Healthcare Insiders Expose the Pros and Cons of Working in a Hospital

working in a hospital

You’ve busted your back throughout school and you’ve got your eye on the prize — your career. But you’re not just a hard worker; you’re the type of person who thinks ahead too. You want to make sure your career aligns with your goals and your lifestyle preferences.

You may be wondering, What is it really like working in a hospital? Is this the right environment for me? It takes a broad workforce to support the over 1.7 million hospital beds across the U.S. Whether it’s directly with the patient or in the background, employment in a hospital could very well be in your future.

Lucky for you, we’ve spoken with experts in the field who have been there before. As we examine the pros and cons of working in a hospital, you can learn from their years of experience.

The pros of working in a hospital

Making a difference

“You get to make a difference in real people’s lives every day and get paid for it,” says Christopher Sharp, former EMT.

Maybe it’s the reason you got into the healthcare field. There’s no denying the great impact you make on patients’ lives every time you clock in, whether you’re working at the bedside or behind the scenes. And with over 125 million hospital visits a year, working in a hospital ensures you will impact a great number of people throughout your career.

Job stability

People will always need medical care, but now is an especially great time to work in healthcare. With the Affordable Care Act opening healthcare to millions and the aging baby boomers requiring more medical attention, hospitals need you now more than ever.

In fact, the healthcare field is predicted to add the most jobs out of any industry through 2024, according to the Bureau of Labor Statistics. Hospitals will rely on people like you to fill the void.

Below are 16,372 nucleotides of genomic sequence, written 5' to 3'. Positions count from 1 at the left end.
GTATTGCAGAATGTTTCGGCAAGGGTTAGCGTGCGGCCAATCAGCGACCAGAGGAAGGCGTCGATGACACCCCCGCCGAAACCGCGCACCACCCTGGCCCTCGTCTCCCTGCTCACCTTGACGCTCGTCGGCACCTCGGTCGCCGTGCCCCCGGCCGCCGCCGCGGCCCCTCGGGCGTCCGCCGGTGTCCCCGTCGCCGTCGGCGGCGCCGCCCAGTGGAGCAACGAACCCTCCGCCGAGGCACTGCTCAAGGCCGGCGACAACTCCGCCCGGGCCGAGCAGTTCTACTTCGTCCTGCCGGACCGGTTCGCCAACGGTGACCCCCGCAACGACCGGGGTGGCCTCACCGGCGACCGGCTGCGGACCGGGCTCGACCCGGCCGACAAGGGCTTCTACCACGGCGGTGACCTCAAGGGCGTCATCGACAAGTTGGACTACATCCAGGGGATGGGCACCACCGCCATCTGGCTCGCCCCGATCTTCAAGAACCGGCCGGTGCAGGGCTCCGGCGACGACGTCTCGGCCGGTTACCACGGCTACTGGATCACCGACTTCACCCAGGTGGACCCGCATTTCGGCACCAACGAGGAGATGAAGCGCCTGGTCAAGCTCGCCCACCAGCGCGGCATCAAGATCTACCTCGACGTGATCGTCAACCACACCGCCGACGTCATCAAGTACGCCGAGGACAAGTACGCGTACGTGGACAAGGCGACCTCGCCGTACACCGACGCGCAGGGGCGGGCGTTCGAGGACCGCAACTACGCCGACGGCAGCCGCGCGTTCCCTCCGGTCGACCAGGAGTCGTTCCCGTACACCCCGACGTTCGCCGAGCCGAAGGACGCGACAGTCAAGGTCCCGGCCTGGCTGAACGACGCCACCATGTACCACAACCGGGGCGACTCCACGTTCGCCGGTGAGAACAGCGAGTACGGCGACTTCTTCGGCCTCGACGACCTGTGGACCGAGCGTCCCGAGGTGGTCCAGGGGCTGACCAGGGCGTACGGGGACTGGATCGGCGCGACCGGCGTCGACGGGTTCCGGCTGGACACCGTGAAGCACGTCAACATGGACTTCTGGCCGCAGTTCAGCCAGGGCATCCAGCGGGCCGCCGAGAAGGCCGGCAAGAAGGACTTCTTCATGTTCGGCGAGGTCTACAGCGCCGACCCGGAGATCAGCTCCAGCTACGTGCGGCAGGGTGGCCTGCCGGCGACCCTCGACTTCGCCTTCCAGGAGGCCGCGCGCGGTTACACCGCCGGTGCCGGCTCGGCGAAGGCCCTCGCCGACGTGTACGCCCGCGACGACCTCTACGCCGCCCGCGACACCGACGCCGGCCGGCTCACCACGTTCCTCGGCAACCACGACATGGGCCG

Variety in your days

If you grow tired of seeing the same faces day in and day out, working in a hospital may be for you.

Working in a hospital means you’ll see a variety of patients from all walks of life, who are experiencing all types of health conditions. And because hospitals are so big and employ so many people, you’ll most likely see a variety of other healthcare professionals during your shifts too.

“One of the pros to working in a hospital is that you get to meet someone new every day,” Sharp says.

“You have instant friends whenever you’re on shift because there are so many people around day and night,” adds Rhonda Haiston, RN.

You’re part of a big team

No matter what role you have in healthcare, everyone working at the hospital has the same goal in mind: improving and maintaining patients’ health. That’s not always the case in other industries.

“Working in a hospital offers a team environment where if there’s something going wrong with a patient, there are plenty of people to help out,” says Jen Fox, RN.

The cons of working in a hospital

Exposure to germs

This one’s a no-brainer. You’re surrounded by sickness and disease in a hospital. But don’t let that stop you from living out your passion. Many healthcare professionals feel the rewards of the job outweigh the risks when it comes to being exposed to germs.